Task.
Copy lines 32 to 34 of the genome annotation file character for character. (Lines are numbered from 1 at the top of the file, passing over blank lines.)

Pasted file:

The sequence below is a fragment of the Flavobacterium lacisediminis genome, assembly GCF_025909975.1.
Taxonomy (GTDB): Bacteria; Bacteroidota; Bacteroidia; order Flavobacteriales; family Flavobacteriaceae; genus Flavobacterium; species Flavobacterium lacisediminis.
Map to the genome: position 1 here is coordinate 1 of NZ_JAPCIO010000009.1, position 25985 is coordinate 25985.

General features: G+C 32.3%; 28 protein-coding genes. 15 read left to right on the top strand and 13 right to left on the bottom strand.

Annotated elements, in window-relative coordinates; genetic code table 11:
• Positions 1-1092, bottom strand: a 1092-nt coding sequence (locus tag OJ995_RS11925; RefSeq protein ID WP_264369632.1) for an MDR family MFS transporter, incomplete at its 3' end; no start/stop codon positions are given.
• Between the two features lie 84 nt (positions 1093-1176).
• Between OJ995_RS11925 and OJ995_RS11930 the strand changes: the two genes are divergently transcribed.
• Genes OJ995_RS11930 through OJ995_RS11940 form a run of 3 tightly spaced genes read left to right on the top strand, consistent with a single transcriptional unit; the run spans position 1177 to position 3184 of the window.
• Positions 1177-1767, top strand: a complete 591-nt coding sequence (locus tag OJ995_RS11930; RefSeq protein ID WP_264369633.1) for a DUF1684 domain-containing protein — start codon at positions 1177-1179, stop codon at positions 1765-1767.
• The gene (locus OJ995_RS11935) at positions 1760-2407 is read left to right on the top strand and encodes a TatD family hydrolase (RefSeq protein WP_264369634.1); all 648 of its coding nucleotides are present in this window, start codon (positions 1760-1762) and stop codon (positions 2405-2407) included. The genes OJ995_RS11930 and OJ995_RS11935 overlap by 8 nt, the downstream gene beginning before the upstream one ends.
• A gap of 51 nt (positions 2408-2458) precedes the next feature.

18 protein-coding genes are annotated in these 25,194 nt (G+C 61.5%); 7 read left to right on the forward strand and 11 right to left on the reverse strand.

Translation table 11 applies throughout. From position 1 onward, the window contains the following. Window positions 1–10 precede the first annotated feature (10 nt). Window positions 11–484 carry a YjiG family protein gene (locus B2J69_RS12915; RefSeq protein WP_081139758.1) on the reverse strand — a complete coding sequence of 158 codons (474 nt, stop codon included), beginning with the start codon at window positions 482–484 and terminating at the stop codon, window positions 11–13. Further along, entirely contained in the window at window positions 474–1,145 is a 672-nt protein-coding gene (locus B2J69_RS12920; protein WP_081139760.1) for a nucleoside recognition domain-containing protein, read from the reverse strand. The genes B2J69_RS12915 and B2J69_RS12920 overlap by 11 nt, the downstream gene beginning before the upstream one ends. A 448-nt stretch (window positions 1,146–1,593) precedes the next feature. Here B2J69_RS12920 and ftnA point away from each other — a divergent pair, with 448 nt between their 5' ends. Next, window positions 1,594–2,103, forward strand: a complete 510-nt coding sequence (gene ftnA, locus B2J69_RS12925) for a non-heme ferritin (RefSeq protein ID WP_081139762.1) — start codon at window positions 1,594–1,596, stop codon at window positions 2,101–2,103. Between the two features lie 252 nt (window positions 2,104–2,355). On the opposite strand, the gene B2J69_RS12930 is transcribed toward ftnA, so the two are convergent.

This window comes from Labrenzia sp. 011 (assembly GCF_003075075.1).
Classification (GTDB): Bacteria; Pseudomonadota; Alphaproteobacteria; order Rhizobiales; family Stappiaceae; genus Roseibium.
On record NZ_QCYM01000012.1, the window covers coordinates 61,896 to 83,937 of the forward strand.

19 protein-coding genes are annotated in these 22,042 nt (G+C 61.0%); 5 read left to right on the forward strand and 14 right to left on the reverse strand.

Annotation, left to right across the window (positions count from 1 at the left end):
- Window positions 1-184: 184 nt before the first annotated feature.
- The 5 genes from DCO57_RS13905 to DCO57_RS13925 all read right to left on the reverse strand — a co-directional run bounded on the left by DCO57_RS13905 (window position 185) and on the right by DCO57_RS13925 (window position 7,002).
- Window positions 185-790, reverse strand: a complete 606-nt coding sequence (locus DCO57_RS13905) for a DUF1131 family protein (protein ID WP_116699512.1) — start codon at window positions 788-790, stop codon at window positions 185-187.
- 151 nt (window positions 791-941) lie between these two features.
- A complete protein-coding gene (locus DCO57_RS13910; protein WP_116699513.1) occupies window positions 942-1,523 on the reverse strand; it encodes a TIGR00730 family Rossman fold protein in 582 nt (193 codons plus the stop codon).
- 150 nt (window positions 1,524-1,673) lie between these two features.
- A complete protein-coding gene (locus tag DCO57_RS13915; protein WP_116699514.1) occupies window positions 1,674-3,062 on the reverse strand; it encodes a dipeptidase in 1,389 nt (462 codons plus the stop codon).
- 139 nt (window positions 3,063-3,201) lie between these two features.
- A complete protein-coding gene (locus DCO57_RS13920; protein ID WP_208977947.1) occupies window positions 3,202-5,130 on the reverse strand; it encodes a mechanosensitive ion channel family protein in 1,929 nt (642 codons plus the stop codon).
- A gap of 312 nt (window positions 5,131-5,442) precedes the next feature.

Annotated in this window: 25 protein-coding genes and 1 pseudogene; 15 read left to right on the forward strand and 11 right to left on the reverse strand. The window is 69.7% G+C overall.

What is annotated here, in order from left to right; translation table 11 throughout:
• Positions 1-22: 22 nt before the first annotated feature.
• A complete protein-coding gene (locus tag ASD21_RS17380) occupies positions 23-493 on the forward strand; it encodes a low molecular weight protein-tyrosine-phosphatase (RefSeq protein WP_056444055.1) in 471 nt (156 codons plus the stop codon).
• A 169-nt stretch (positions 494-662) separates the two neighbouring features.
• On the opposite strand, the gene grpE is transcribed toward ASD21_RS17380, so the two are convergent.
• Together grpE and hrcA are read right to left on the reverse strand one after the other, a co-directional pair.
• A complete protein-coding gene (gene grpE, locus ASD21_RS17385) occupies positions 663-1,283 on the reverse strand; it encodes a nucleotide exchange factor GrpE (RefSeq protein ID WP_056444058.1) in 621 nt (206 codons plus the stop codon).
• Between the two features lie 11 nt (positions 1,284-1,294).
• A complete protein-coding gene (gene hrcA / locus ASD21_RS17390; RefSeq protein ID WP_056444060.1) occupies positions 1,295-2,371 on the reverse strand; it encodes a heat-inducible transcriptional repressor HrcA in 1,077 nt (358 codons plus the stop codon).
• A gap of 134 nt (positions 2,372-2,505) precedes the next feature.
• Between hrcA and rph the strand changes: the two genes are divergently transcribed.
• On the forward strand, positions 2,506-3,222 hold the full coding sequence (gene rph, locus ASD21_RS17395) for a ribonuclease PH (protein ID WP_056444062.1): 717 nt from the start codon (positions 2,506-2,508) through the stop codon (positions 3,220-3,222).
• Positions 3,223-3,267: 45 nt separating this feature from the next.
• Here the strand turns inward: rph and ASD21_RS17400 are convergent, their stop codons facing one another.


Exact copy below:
• Positions 1-22: 22 nt before the first annotated feature.
• A complete protein-coding gene (locus tag ASD21_RS17380) occupies positions 23-493 on the forward strand; it encodes a low molecular weight protein-tyrosine-phosphatase (RefSeq protein WP_056444055.1) in 471 nt (156 codons plus the stop codon).
• A 169-nt stretch (positions 494-662) separates the two neighbouring features.